Smoke is still blanketing Camano Island and the surrounding area.

Turns out the smoke will hang around much longer than expected, forecasters said Monday morning.

The weak weather system that was expected to bring light rain and wind to help push out the smoke Monday won't be strong enough to clear the air, according to the weather service.

"Smoke models have been forecasting decreasing smoke the last couple of days but this hasn't panned out. Smoke seems certain to linger today and possibly further into the week with generally light winds and limited mixing," forecasters said Monday morning. "A weak frontal system will bring some showers later today and tonight. Models have been trending weaker and drier with this system and showers will be light and spotty at best. This seems unlikely to be enough to scour the smoke and poor air quality affecting the area."

The state Department of Ecology said the "lackluster weather feature that won't do much for us."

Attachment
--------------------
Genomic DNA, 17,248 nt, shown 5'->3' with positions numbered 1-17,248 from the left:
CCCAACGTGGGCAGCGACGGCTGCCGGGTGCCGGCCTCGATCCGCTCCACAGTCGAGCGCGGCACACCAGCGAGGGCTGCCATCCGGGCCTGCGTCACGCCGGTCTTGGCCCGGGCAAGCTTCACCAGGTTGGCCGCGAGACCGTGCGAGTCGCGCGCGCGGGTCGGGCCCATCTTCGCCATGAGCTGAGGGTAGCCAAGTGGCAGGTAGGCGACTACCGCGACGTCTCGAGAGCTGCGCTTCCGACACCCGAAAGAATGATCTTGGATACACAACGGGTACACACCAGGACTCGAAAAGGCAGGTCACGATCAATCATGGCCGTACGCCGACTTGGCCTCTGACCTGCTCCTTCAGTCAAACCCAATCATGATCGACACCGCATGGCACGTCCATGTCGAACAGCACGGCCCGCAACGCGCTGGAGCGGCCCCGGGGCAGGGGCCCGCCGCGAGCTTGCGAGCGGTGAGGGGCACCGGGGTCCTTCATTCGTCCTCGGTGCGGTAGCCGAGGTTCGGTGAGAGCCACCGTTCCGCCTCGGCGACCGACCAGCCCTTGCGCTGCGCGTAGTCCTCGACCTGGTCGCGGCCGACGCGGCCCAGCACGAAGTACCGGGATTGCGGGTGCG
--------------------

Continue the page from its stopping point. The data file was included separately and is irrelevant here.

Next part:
Air quality in Western Washington is mostly "very unhealthy," worse than previous computer model forecasts that advertised substantial improvements, Ecology officials said Monday morning. Very unhealthy air means that everyone should stay indoors, avoid strenuous activity, close windows and doors, set air conditioning to recirculate air, and use HEPA air filters if possible, according to the weather service.

"To add to our woes, light southerly winds will continue for another day at least, dragging more smoke directly from Oregon fires northward along the I-5 corridor," according to the Ecology smoke forecast. "So even if the ubiquitous smoke pool from offshore starts to erode a bit, a replacement is en route." 

The next possible chance for a change in the weather to blow the smoke away is Friday when another weak system is forecast to slide through, according to the weather service.

An air quality burn ban — which means campfires or fire pits — in Skagit, Whatcom, Snohomish and Island counties remains in effect.

The nearest wildfire, the Downey Creek Fire about 17 miles east of Darrington, has grown to more than 2,400 acres as of Sunday, according to the U.S. Forest Service. The fire in the remote Glacier Peak Wilderness is sending smoke down the Stillaguamish River valley. 

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